December 13, 2004

Creature Comfort

It was a quiet week this week. Wednesday evening Aimee was feeling a little under the weather and I didn't much feel like venturing out anyway, so I stayed in and watched Crouching Tiger, Hidden Dragon on DVD with my own crouching tiger Richter. Having not seen it since it first came out, I was struck by how much more I enjoyed it now that I have just a few more years on me. Ang Lee never lets a single moment of film go to waste in the telling of his tale, and the restrained romance between Michelle Yeoh's Shu Lien and Chow Yun-Fat's Li Mu Bai got me right in the chest. The veteran actors were a nice balance to the youth and impetuousness of Zhang Ziyi's Jen, whose own hot affair with a bandit chief divides her life in two. In the past few years I have watched Yeoh beat ass in Wing Chun and marvelled at the bamboo fight scene in Touch of Zen that Lee pays tribute to in Crouching Tiger, and I appreciate how masterfully the director synthesized his many influences. Put aside Yuen Woo-ping's fantastic fight choreography and the story has no trouble standing on its own, that of two women and the very difficult decisions they make about their lives.

Thursday evening was the second DVD night in a row. This time it was Memento, another film I had seen years ago in its initial run but not since. It didn't twist my head quite as hard this time thanks to a few vague details I remembered about the plot, but I still had to sit and think a bit after it was over to fill in the holes. Memento is a fascinating study in episodic storytelling, because when the story starts at the "end" the tension has to come from somewhere other than wondering about the ultimate fate of the protagonist. We know he survives, but is his system for compensating for his lack of short-term memory as foolhardy as he would have us believe? Of course not. Is he purposefully choosing his own version of the truth? Probably. Guy Pearce gives a typically strong performance as the memory-loss victim in question, and Carrie-Anne Moss is the woman who may or may not be leading him down the garden path. I hope Moss does more independent film now that the great sucking sound that was The Matrix has finally released her from its grip.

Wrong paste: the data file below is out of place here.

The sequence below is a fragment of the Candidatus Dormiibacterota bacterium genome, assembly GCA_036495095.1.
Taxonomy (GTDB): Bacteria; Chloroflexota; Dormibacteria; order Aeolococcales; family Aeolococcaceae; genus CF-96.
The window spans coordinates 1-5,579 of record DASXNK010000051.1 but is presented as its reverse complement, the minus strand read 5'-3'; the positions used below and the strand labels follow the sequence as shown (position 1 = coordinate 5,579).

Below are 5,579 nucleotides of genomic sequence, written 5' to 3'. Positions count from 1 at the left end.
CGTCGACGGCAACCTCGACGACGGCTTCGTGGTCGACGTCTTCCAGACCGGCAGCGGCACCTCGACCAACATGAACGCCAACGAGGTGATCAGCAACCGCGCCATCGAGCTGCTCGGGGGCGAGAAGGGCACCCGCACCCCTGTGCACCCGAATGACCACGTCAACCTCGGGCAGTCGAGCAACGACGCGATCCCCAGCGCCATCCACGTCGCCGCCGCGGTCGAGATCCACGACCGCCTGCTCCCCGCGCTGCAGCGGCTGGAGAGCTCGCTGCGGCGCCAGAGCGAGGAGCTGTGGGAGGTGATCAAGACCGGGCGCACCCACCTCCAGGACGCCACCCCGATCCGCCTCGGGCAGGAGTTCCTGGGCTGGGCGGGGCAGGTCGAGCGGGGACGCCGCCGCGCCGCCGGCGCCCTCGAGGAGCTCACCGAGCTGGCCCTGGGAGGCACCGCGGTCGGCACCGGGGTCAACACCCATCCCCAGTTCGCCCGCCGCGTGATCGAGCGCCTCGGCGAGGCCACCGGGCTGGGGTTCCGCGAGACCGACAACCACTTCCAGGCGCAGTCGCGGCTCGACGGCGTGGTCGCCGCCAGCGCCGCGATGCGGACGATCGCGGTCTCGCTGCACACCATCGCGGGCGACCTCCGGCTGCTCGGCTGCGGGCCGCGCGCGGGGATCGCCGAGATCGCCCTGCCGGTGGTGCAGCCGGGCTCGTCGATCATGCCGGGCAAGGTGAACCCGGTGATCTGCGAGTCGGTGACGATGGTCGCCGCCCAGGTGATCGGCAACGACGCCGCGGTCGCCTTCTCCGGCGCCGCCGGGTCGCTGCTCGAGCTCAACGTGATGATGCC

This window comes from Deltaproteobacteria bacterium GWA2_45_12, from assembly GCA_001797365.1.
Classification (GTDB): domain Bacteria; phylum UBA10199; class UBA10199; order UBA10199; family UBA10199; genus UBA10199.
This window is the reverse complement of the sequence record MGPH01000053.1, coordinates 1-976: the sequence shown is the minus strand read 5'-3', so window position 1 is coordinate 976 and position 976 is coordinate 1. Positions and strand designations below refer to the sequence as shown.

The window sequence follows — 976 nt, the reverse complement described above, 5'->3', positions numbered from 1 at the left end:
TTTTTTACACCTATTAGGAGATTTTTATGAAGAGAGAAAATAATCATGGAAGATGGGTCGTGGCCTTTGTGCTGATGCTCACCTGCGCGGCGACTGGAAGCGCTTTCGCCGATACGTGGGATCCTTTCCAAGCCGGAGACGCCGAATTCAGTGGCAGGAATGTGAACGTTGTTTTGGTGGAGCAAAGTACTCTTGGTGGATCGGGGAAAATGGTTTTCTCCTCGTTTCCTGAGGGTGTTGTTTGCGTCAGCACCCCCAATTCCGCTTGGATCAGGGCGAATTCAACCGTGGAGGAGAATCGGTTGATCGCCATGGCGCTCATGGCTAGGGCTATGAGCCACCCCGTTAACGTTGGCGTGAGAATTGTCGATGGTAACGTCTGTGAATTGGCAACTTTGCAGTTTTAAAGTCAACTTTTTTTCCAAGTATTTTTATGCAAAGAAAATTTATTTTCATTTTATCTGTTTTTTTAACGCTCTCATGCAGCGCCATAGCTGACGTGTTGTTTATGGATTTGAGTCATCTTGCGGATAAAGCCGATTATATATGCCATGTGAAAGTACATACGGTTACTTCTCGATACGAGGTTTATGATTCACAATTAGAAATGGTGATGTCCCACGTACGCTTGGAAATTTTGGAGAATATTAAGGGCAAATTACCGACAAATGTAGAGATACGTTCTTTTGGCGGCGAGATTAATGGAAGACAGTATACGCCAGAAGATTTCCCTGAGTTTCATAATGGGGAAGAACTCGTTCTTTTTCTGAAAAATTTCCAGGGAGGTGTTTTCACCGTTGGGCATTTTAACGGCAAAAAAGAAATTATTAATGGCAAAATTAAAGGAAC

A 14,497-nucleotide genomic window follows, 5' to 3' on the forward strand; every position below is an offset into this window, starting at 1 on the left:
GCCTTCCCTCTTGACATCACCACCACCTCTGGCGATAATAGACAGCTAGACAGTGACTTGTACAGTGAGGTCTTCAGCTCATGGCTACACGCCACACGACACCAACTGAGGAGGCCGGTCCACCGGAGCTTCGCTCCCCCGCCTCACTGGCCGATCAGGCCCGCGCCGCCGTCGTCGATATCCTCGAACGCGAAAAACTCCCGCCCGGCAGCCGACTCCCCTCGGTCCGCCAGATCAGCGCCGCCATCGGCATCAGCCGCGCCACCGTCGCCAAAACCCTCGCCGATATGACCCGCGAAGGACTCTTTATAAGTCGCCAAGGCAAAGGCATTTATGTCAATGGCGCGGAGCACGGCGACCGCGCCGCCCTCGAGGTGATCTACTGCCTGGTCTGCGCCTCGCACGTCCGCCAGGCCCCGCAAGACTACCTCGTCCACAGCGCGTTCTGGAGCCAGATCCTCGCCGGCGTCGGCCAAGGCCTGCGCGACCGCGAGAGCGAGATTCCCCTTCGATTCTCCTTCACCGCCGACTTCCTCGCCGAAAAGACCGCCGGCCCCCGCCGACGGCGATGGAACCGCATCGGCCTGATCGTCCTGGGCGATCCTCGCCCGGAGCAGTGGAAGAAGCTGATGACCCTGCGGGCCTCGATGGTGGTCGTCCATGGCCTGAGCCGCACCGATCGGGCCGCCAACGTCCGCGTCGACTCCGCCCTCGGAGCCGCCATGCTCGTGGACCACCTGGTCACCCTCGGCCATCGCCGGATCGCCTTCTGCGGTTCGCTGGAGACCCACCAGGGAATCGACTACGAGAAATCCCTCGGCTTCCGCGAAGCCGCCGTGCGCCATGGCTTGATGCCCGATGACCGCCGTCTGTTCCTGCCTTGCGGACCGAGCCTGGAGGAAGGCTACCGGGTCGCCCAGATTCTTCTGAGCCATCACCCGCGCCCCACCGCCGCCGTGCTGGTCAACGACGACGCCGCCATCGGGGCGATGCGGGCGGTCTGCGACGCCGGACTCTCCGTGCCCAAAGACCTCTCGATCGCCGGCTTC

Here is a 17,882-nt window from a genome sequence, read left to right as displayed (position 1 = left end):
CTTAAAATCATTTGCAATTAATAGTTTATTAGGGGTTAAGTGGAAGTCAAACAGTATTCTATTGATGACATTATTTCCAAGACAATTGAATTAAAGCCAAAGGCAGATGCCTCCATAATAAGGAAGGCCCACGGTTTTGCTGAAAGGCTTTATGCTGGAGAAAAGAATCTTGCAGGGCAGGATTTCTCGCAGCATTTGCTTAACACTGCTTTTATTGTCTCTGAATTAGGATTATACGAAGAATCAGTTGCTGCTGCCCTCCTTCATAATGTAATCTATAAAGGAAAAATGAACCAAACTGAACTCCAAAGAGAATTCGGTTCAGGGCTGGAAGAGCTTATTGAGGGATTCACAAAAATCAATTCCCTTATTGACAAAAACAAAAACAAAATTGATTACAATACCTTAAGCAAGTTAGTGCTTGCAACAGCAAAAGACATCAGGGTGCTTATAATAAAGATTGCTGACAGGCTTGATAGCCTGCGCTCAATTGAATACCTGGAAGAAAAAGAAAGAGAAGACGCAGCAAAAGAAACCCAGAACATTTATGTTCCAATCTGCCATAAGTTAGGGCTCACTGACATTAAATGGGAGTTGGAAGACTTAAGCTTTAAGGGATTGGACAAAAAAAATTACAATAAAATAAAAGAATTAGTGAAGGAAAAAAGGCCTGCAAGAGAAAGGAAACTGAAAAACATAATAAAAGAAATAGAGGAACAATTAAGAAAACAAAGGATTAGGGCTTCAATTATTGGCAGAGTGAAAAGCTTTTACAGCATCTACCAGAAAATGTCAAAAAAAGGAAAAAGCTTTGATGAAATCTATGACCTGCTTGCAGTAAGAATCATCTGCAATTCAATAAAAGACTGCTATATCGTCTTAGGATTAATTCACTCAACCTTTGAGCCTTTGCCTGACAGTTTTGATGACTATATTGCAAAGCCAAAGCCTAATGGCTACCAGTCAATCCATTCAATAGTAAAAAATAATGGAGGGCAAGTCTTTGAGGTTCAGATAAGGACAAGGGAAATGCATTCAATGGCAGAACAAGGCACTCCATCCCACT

Ever in search of holiday presents that don't contribute to our culture of consumerism, I stopped by Creativity Explored on Saturday afternoon to browse the remnants of their 2004 art sale. The tables in the studio were still stacked with paintings and drawings and ceramics, and there was plenty of art left on the walls as well. Creativity Explored is a gallery and studio space for developmentally disabled artists, where the art-making is not seen merely as therapy but as a genuine means of self-expression, not to mention income. The more I wandered around the more pieces I found in my hands, and I was particularly drawn to the artists' representations of fantastical creatures: dragons and aliens and unidentifiable furry beasts. I finally settled on one of Peter Cordova's colorful paintings of water animals, and I presented it to Sophie this weekend as a Hanukkah present...and threw in a Pez dispenser to sweeten the deal. She approved.


Crouching Tiger, Hidden Dragon
Creativity Explored

Posted by nightfall at December 13, 2004 09:41 PM